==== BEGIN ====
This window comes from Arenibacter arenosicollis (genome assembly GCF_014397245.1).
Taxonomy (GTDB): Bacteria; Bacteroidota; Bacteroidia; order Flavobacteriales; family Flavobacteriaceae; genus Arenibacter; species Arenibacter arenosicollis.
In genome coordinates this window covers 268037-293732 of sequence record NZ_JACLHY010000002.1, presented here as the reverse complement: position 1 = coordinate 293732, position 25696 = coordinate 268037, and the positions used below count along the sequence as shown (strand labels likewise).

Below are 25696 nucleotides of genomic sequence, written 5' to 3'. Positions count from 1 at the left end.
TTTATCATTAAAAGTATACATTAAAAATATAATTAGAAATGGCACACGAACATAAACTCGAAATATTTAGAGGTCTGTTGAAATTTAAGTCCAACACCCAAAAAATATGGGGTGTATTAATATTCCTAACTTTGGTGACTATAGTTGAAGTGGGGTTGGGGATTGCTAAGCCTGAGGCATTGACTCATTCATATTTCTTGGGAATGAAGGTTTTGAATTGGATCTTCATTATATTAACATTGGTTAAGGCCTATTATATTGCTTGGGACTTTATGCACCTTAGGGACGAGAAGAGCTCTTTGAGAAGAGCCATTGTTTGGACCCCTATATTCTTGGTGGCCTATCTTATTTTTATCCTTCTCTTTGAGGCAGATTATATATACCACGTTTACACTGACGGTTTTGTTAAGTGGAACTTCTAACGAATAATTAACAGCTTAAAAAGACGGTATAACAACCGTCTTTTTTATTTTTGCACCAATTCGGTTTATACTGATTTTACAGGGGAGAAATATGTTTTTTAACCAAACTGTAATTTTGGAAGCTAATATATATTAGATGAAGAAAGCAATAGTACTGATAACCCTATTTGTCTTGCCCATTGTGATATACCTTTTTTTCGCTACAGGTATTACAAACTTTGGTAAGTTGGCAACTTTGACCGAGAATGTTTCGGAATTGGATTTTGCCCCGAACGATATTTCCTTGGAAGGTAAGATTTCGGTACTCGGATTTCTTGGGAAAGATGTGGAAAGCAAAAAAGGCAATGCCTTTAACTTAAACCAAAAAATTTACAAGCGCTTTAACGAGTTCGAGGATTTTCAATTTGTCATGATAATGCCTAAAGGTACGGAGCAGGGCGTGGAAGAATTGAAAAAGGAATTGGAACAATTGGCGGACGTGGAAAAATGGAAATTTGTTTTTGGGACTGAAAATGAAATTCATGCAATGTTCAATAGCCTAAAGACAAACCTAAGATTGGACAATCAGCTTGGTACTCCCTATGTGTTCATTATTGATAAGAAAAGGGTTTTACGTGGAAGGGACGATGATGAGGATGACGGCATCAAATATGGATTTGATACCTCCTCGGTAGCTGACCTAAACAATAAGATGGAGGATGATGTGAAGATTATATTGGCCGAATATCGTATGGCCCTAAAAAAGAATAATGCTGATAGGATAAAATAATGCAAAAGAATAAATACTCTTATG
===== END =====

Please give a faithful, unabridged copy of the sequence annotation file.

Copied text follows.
This window comes from Arenibacter arenosicollis (genome assembly GCF_014397245.1).
Taxonomy (GTDB): Bacteria; Bacteroidota; Bacteroidia; order Flavobacteriales; family Flavobacteriaceae; genus Arenibacter; species Arenibacter arenosicollis.
In genome coordinates this window covers 268037-293732 of sequence record NZ_JACLHY010000002.1, presented here as the reverse complement: position 1 = coordinate 293732, position 25696 = coordinate 268037, and the positions used below count along the sequence as shown (strand labels likewise).

Below are 25696 nucleotides of genomic sequence, written 5' to 3'. Positions count from 1 at the left end.
TTTATCATTAAAAGTATACATTAAAAATATAATTAGAAATGGCACACGAACATAAACTCGAAATATTTAGAGGTCTGTTGAAATTTAAGTCCAACACCCAAAAAATATGGGGTGTATTAATATTCCTAACTTTGGTGACTATAGTTGAAGTGGGGTTGGGGATTGCTAAGCCTGAGGCATTGACTCATTCATATTTCTTGGGAATGAAGGTTTTGAATTGGATCTTCATTATATTAACATTGGTTAAGGCCTATTATATTGCTTGGGACTTTATGCACCTTAGGGACGAGAAGAGCTCTTTGAGAAGAGCCATTGTTTGGACCCCTATATTCTTGGTGGCCTATCTTATTTTTATCCTTCTCTTTGAGGCAGATTATATATACCACGTTTACACTGACGGTTTTGTTAAGTGGAACTTCTAACGAATAATTAACAGCTTAAAAAGACGGTATAACAACCGTCTTTTTTATTTTTGCACCAATTCGGTTTATACTGATTTTACAGGGGAGAAATATGTTTTTTAACCAAACTGTAATTTTGGAAGCTAATATATATTAGATGAAGAAAGCAATAGTACTGATAACCCTATTTGTCTTGCCCATTGTGATATACCTTTTTTTCGCTACAGGTATTACAAACTTTGGTAAGTTGGCAACTTTGACCGAGAATGTTTCGGAATTGGATTTTGCCCCGAACGATATTTCCTTGGAAGGTAAGATTTCGGTACTCGGATTTCTTGGGAAAGATGTGGAAAGCAAAAAAGGCAATGCCTTTAACTTAAACCAAAAAATTTACAAGCGCTTTAACGAGTTCGAGGATTTTCAATTTGTCATGATAATGCCTAAAGGTACGGAGCAGGGCGTGGAAGAATTGAAAAAGGAATTGGAACAATTGGCGGACGTGGAAAAATGGAAATTTGTTTTTGGGACTGAAAATGAAATTCATGCAATGTTCAATAGCCTAAAGACAAACCTAAGATTGGACAATCAGCTTGGTACTCCCTATGTGTTCATTATTGATAAGAAAAGGGTTTTACGTGGAAGGGACGATGATGAGGATGACGGCATCAAATATGGATTTGATACCTCCTCGGTAGCTGACCTAAACAATAAGATGGAGGATGATGTGAAGATTATATTGGCCGAATATCGTATGGCCCTAAAAAAGAATAATGCTGATAGGATAAAATAATGCAAAAGAATAAATACTCTTATG